Ochsner, who skipped the Derby during the height of the economic downturn, got together with four friends to kick in $175 apiece to cover the cost of using another pal’s RV. They parked near the track and spent the week in the area.
“It beats a hotel,” said the 43-year-old from St. Louis, who said he was already awash in cash from winnings at a nearby casino boat in Indiana. He planned to invest some of his casino windfall in his Derby favorite, Bodemeister.
“This is my favorite thing to do,” he said.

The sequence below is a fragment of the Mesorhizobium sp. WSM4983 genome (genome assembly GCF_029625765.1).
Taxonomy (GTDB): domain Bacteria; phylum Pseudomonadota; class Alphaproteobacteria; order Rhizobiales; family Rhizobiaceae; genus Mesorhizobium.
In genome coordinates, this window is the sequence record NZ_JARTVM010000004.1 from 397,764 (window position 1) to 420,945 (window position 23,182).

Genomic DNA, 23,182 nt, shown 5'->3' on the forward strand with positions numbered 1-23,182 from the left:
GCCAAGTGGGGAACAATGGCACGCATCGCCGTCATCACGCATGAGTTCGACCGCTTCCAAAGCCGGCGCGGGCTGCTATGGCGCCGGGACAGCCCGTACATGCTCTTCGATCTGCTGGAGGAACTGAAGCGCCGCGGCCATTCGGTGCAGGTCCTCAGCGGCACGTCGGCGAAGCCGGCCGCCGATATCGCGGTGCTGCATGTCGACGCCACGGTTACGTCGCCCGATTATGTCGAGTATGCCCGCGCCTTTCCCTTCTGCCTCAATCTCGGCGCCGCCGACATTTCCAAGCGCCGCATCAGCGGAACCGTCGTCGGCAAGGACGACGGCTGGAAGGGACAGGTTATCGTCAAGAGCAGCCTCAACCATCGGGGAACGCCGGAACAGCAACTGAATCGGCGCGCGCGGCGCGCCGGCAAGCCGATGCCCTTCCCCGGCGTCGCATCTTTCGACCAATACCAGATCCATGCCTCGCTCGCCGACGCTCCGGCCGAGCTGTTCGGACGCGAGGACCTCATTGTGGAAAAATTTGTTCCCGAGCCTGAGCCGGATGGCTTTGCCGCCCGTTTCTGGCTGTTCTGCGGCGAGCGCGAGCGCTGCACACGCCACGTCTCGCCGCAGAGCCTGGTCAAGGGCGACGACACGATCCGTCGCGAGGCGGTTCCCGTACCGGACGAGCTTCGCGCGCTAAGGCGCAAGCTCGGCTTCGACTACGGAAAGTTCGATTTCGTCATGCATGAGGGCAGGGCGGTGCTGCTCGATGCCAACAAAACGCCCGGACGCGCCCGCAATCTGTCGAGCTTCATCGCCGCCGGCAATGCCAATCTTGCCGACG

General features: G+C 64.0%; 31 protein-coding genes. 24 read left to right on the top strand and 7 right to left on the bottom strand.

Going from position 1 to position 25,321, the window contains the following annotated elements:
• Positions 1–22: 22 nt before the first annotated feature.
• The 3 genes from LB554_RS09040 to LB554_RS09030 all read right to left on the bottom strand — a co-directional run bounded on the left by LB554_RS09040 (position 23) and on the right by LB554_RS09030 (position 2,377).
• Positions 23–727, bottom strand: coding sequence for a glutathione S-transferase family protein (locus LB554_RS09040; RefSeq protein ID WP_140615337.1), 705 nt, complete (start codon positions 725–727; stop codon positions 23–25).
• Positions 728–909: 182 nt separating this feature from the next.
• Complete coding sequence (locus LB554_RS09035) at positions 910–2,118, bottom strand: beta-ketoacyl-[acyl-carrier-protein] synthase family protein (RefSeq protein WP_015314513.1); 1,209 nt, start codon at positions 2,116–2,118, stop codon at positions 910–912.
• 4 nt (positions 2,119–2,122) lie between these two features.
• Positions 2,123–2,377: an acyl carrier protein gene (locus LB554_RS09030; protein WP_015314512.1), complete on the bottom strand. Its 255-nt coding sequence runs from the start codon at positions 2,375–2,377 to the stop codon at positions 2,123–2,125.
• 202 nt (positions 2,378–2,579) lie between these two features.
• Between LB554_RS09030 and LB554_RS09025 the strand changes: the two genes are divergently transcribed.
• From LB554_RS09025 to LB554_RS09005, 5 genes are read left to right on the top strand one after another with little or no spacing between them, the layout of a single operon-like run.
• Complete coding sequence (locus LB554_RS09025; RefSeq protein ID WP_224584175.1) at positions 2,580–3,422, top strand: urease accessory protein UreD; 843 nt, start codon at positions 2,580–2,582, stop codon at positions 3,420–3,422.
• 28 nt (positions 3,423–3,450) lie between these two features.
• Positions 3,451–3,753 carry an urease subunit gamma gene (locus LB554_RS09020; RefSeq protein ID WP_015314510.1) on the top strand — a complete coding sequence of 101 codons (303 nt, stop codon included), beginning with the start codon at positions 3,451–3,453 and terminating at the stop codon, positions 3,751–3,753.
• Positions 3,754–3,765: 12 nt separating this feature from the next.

America’s most famous horse race spurred a holiday mood among the massive crowd that gathered to bet, drink, eat and check out the finery. Mint juleps flowed and colorful hats were plentiful. Fashions ranged from cutoffs and bikini tops to pricey suits and low-cut sun dresses.
Debbie Rankin, a 54-year-old bookkeeper from Staunton, Ill., was buying two juleps at a time to cut down on trips to the vending stand. She and a friend expected to spend up to $1,500 combined for their trip to Kentucky.
“It’s our vacation,” she said. “This is what we like to do, so we do it. We don’t care.”
Early morning rain left the grounds soggy, but they were slowly drying under overcast skies. Humidity kicked in by afternoon, and highs in the 80s were expected. By afternoon, tents had popped up throughout the sun-splashed infield.